N Korea claims no ‘fever’ cases since May

North Korea has reported no new “fever” cases for the first time since it admitted to its first domestic COVID-19 outbreak and placed its 26 million people under more draconian restrictions in May.

There have been widespread doubts about the accuracy of North Korean statistics as its reported deaths are too low and its daily “fever” cases have been plummeting too fast recently.

The country, which lacks test kits, has identified only a fraction of its 4.8 million fever patients as confirmed COVID-19 cases.

Some experts say North Korea has likely manipulated the scale of illness and deaths to help leader Kim Jong Un maintain absolute control amid mounting economic difficulties.

The North’s anti-epidemic centre said via state media it had found zero fever patients in the latest 24-hour period, maintaining the country’s total caseload of about 4.8 million.

Its death count remains at 74, with a mortality rate of 0.0016 per cent that would be the world’s lowest if true.

Despite the claimed zero cases, it is unclear whether and how soon North Korea would formally declare victory over COVID-19 and lift pandemic-related curbs because experts say it could face a viral resurgence later this year like many other countries.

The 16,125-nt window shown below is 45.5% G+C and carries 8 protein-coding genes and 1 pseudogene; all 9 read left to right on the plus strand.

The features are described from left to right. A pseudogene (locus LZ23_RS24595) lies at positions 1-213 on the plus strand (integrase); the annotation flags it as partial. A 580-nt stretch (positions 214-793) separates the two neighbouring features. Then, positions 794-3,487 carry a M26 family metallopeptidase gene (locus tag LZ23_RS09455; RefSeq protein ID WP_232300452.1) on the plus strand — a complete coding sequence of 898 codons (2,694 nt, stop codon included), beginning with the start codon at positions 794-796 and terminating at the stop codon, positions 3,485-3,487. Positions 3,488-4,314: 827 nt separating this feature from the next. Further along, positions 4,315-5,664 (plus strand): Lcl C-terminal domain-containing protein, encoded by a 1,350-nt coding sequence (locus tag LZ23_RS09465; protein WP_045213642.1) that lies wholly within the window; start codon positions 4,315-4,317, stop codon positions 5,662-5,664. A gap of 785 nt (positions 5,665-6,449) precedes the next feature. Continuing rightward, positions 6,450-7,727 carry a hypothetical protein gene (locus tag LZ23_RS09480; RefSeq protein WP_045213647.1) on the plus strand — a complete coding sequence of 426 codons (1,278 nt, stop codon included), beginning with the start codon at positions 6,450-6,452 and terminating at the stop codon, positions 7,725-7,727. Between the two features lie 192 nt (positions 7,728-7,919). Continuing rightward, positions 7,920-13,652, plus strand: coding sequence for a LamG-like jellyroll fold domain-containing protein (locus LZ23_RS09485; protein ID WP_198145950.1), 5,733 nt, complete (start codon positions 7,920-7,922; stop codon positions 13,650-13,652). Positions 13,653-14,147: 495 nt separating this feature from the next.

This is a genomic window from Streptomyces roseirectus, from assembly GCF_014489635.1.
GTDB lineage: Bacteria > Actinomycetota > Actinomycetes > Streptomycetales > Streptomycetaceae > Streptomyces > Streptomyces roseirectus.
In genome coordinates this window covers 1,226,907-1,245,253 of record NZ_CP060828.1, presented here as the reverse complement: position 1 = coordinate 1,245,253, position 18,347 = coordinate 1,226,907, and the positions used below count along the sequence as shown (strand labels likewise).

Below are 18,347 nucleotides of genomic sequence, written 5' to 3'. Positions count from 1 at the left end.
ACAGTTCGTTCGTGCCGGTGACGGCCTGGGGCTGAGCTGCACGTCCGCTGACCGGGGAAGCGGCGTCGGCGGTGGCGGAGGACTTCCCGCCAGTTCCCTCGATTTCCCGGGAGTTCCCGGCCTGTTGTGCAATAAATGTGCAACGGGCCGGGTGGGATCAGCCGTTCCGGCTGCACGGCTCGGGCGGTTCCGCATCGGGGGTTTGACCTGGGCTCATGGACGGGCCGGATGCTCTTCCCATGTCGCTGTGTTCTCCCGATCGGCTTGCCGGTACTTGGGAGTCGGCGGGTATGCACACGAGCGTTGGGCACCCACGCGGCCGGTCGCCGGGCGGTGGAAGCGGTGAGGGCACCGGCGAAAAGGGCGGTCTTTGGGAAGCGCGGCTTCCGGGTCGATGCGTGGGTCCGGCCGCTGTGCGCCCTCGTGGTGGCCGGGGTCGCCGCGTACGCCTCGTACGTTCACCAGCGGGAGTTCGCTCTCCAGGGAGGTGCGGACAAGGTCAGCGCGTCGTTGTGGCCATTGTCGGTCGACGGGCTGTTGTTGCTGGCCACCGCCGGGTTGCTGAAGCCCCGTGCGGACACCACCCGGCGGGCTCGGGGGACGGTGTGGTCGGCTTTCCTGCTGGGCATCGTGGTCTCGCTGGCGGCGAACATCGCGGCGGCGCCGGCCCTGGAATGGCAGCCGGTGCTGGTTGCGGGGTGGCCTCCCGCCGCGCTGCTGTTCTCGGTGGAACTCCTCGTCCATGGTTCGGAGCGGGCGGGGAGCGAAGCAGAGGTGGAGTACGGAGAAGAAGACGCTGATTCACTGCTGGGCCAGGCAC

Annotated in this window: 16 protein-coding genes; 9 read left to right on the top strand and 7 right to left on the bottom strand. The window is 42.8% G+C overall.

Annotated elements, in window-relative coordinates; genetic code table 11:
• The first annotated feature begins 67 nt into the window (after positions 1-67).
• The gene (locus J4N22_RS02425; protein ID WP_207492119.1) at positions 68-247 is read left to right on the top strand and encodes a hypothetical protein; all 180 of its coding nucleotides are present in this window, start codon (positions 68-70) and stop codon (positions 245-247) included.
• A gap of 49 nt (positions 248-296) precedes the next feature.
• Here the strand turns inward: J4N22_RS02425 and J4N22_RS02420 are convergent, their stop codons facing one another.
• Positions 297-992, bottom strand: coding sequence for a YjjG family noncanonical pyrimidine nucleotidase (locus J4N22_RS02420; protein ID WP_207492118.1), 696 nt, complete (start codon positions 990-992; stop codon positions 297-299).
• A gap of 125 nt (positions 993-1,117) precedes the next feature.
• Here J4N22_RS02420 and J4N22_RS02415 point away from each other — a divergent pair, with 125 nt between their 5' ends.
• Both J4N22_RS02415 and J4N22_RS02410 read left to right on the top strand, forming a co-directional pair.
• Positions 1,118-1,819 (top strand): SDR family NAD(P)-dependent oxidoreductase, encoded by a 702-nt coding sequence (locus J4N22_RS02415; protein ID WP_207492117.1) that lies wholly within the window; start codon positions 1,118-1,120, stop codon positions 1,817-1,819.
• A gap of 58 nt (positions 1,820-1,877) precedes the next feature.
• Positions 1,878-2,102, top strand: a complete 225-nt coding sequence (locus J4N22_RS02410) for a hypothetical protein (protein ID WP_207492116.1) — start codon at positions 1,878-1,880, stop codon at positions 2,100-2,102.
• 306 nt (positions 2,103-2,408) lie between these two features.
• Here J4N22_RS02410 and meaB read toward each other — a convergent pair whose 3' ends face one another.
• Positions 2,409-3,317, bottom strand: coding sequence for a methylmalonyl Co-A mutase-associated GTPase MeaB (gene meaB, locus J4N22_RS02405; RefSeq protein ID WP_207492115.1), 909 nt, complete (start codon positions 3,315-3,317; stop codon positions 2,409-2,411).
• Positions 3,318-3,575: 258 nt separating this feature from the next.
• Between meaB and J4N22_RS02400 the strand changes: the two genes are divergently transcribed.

North Korea’s state media has recently said it is intensifying and upgrading its anti-epidemic systems to guard against coronavirus subvariants and other diseases like monkeypox that are occurring in other countries.

“The organisational power and unity unique to the society of (North Korea) is fully displayed in the struggle to bring forward a victory in the emergency anti-epidemic campaign,” the official Korean Central News Agency said on Saturday.

North Korea’s claimed zero cases could have symbolic significance in its efforts to establish Kim’s image as a leader who has suppressed the outbreak much faster than other countries.

Kim would need such credentials to garner greater public support to surmount economic hardships caused by pandemic-related border closings, UN sanctions and his own mismanagement, observers say.

“In North Korea, public healthcare and politics can’t be separated from each other, and that aspect has been revealed again in its COVID-19 outbreak,” said Ahn Kyung-su, head of DPRKHEALTH.ORG, a website focusing on health issues in North Korea.

“Since they began with manipulated data, they’re now putting an end to the outbreak with manipulated data.”

North Korea had been widely expected to claim zero cases as its daily fever caseload has been nosediving in recent days – there were three reported cases on Friday and 11 on Thursday – from a peak of about 400,000 a day in May.

“Realistically speaking, hundreds of thousands of daily fever cases becoming zero in less than three months is something impossible,” said Lee Yo Han, a professor at Ajou University Graduate School of Public Health in South Korea.

Many outside experts earlier worried the North’s outbreak would have devastating consequences because most of its people are believed to be unvaccinated and about 40 per cent are reportedly undernourished.

But now, activists and defectors with contacts in North Korea say they have not heard about anything like a humanitarian disaster happening in the North. They say the country’s outbreak has also likely peaked.

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